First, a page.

Filming kicks off this summer on a brand new adaptation of the classic novel Little Women. A co-production between BBC One and PBS’s Masterpiece, the three-part drama will introduce the story of the March family, already beloved by millions, to a whole new generation of viewers.
Technically, Little Women isn’t a British story, even though this new version is being put together by a group of people known for making British dramas. Based on the novel by Louisa May Alcott, it follows the story of four sisters on their journey to adulthood. And the girls must navigate everything from from sibling rivalry to first love to gender roles in a changing society. Set against the backdrop of the U.S. Civil War, it’s a particularly American story. (Which, of course, makes the fact that it’s being adapted largely by a team of Brits especially fascinating.)
Four young actresses will take on the roles of the March sisters. Newcomer Maya Hawke will play the willful and adventurous Jo, Willa Fitzgerald (Scream: The TV Series) takes the role of eldest daughter Meg, Annes Elwy (Philip K. Dick’s Electric Dreams) will play Beth, and Kathryn Newton (Big Little Lies, Halt and Catch Fire) is the youngest March sister, Amy. They’re joined by Emily Watson (The Politician’s Husband, The Theory of Everything) as the girls’ mother, Marmee, along with Michael Gambon (Churchill’s Secret, the Harry Potter films) as their benevolent neighbor Mr. Laurence and Jonah Hauer-King (Howard’s End) as his grandson Laurie. The great Dame Angela Lanbury will play the girls’ wealthy, but cantankerous Aunt March. (Hopefully, this is one of those roles that they will make a bit larger to fit the talent they've cast in it. Because Aunt March isn't actually around that much, and I want a lot of Lanbury in this role.)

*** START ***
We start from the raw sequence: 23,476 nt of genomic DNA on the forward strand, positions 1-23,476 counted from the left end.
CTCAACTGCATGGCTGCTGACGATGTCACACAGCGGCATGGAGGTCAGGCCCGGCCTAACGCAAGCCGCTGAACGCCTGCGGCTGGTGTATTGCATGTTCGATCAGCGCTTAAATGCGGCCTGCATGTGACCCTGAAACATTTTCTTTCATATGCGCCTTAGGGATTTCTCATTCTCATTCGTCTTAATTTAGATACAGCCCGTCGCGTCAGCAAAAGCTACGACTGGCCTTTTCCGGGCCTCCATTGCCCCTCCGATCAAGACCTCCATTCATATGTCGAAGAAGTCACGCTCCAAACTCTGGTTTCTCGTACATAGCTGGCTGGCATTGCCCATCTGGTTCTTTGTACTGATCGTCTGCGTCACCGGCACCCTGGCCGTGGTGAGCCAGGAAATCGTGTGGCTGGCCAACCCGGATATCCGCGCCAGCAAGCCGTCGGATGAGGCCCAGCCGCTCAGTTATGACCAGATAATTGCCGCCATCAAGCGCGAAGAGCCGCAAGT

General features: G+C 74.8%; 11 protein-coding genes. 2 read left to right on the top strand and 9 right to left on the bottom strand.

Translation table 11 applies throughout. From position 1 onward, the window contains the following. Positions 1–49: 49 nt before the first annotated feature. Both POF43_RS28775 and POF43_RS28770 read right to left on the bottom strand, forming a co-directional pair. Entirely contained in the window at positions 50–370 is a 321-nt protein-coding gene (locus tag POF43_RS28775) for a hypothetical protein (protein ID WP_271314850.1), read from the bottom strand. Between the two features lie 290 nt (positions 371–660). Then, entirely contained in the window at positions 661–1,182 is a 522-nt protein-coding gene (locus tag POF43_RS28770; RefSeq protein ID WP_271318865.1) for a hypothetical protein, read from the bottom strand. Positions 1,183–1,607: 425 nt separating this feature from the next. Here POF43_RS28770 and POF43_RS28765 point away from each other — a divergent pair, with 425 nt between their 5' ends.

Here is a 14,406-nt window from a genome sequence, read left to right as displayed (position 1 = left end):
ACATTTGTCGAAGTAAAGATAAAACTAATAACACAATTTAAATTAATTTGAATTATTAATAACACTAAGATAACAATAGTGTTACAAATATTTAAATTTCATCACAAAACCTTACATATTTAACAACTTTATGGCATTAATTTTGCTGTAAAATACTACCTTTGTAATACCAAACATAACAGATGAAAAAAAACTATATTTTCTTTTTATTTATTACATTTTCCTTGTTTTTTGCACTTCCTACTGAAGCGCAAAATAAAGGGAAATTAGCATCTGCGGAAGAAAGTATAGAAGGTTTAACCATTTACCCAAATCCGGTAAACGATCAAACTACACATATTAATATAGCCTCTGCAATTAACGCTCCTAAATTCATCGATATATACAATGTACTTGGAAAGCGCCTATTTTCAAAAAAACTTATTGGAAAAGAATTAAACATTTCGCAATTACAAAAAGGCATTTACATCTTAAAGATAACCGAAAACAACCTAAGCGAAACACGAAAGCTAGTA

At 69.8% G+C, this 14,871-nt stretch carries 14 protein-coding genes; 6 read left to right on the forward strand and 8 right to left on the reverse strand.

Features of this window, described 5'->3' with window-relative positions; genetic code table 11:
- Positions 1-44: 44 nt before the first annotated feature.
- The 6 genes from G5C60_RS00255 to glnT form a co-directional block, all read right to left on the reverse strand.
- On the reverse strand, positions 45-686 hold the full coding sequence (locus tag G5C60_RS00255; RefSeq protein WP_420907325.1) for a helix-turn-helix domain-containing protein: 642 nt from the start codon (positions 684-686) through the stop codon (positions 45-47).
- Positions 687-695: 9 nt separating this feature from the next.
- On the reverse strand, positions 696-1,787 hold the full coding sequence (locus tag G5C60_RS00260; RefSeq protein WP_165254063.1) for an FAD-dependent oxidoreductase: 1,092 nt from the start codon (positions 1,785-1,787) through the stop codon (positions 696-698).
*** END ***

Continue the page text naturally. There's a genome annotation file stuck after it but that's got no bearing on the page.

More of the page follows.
The most recent film adaptation of the story was released in 1994, and starred Susan Sarandon, Winona Ryder, Claire Danes, Kirsten Dunst and more. (It was a teen years favorite of mine, if you can believe that.) This new series will be adapted by Heidi Thomas, creator of popular period drama Call the Midwife. (Which likely bodes well for the series’ quality, given how well she has portrayed women generally, and female friendships specifically, there.) Vanessa Caswell – best known for My Mad Fat Diary – will direct.
No word yet on when we can expect to see this Little Women, on either side of the pond. 2018 seems a safe guess, though it certainly seems like the sort of thing the BBC would probably love to have ready to go in time for Christmas, doesn’t it?
What say you? Is Little Women not British enough for you? Or would you like to see another take on this classic (albeit very American) story?